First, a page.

Earlier this month, the Dalai Lama, exiled from his homeland for 50 years, accused China of having transformed Tibet into “a hell on earth” and of killing hundreds of thousands of Tibetans during its rule.

But in an essay that appeared in the communist mouthpiece the People’s Daily on Monday, the Panchen Lama expressed full loyalty to the atheist ruling party.

“Facts show that it is only under the leadership of the Communist Party of China that Tibet can enjoy its current prosperity and an even better future,” he wrote.

Born Gyaincain Norbu, the controversial figure was enthroned as the 11th Panchen Lama in a 1995 ceremony overseen by the Communist Party, which had rejected a boy selected by the Dalai Lama.

The Dalai Lama’s choice, Gedhun Choekyi Nyima, immediately disappeared from public view and is believed to have been under a form of house arrest ever since.

The 10th Panchen Lama died in 1989 after a tumultuous relationship with China’s communist leaders that alternated between prison and relative freedom.

But even if the new Panchen Lama becomes more high-profile in China, that does not mean he is accepted as a spiritual leader by Tibetans, according to Tibetan scholars outside of China.

In Tibetan temples, it is rare to see images or photographs of him, while those of his predecessor are common.

“He is a piece of propaganda. He is being used by the Beijing government,” said Samten G. Karmay, the Paris-based former head of the Association of International Tibetan Studies.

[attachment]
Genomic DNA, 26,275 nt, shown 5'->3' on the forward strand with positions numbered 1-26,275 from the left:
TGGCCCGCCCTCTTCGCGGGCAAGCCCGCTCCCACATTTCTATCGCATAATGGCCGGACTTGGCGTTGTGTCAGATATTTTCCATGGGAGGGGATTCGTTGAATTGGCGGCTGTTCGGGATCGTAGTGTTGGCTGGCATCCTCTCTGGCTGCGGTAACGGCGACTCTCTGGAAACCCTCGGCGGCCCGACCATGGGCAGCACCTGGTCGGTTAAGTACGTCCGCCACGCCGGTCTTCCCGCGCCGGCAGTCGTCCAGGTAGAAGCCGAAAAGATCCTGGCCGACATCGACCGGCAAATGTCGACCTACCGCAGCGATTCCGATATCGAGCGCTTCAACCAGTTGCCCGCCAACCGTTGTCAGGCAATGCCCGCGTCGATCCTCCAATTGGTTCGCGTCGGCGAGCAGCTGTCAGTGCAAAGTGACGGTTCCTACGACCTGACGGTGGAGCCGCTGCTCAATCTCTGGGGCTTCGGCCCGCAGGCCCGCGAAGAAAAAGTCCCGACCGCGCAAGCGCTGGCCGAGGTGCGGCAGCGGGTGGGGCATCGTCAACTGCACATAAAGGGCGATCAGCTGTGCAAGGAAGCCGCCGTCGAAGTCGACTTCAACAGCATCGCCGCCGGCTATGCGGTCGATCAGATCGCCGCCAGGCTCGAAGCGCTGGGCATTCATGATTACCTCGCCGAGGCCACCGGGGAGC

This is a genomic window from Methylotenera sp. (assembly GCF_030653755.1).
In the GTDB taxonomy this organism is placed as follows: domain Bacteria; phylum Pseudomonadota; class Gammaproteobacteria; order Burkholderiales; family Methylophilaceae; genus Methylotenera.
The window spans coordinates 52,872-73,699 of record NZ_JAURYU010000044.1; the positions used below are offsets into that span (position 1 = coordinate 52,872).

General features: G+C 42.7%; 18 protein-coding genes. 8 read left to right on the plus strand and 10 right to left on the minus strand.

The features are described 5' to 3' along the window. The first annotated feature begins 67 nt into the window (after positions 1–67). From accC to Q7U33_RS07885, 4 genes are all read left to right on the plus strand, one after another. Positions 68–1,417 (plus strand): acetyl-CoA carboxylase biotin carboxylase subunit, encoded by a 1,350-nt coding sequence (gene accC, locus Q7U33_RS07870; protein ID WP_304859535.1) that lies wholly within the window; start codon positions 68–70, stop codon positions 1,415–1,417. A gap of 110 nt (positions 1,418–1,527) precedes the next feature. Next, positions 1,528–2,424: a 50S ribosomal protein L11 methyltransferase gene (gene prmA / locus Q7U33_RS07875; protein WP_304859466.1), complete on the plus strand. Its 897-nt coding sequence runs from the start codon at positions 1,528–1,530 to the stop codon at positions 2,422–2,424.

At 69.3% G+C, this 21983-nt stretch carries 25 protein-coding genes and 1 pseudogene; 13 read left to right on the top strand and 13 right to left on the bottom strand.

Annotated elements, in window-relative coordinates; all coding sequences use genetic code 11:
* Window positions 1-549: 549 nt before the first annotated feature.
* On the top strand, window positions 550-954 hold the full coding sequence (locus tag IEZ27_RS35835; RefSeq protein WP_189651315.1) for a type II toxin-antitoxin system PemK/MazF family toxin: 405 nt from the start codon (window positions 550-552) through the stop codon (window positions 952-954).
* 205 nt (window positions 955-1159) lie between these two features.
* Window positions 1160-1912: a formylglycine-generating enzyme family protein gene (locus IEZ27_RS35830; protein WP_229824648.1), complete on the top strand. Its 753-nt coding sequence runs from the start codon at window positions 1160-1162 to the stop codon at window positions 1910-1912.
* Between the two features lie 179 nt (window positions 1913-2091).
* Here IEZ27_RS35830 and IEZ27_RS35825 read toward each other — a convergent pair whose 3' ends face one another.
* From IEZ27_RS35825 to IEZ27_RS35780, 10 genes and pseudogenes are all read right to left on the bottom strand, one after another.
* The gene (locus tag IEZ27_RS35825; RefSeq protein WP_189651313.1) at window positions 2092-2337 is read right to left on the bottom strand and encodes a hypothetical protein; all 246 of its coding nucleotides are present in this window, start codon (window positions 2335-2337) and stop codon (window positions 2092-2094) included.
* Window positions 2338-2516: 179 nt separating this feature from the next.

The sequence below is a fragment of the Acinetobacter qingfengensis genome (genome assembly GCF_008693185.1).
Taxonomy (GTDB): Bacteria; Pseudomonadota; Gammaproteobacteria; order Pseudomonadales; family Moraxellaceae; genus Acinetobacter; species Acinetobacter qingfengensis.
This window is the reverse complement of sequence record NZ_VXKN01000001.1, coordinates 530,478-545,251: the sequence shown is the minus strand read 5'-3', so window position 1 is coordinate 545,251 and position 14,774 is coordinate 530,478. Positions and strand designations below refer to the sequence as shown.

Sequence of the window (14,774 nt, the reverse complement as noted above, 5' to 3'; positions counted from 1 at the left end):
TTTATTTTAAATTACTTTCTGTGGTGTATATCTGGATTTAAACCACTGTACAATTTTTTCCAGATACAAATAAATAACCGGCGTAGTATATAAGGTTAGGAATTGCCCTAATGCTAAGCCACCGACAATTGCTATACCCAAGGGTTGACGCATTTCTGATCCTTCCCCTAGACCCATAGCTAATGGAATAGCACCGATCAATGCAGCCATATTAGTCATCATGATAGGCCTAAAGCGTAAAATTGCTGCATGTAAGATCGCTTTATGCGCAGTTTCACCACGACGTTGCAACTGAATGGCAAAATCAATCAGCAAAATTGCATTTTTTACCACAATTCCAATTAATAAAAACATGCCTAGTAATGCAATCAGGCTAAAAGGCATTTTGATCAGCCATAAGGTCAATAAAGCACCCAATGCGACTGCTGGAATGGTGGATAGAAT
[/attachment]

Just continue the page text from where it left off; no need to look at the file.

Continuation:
“The Tibetan population does not recognise him, especially as he is saying the things that fall in with the Communist Party line.”

Although both the Dalai Lama and the Panchen Lama belong to the Gelugpa sect of Tibetan Buddhism, differences between them have existed historically and the communists are not the first to try to take advantage of this, Karmay said.

In the 19th century, the Qing Dynasty tried to play on the antagonism by attempting to make the Panchen Lama an ally.

Beijing’s manipulation of the selection of the Panchen Lama in 1995 could be a sign of what will happen after the death of the current Dalai Lama.

“The Chinese government will try to name someone, but China will have a problem with legitimacy,” said Tsering Shakya, a leading Tibetan historian at the University of British Columbia.

“It is certain that 100 percent of Tibetans will not recognise a child chosen by China as the Dalai Lama. But that won’t matter to Beijing. For the Chinese it is only a question of showing their power.”

Chinese best-selling book claims Beijing should ‘lead the world’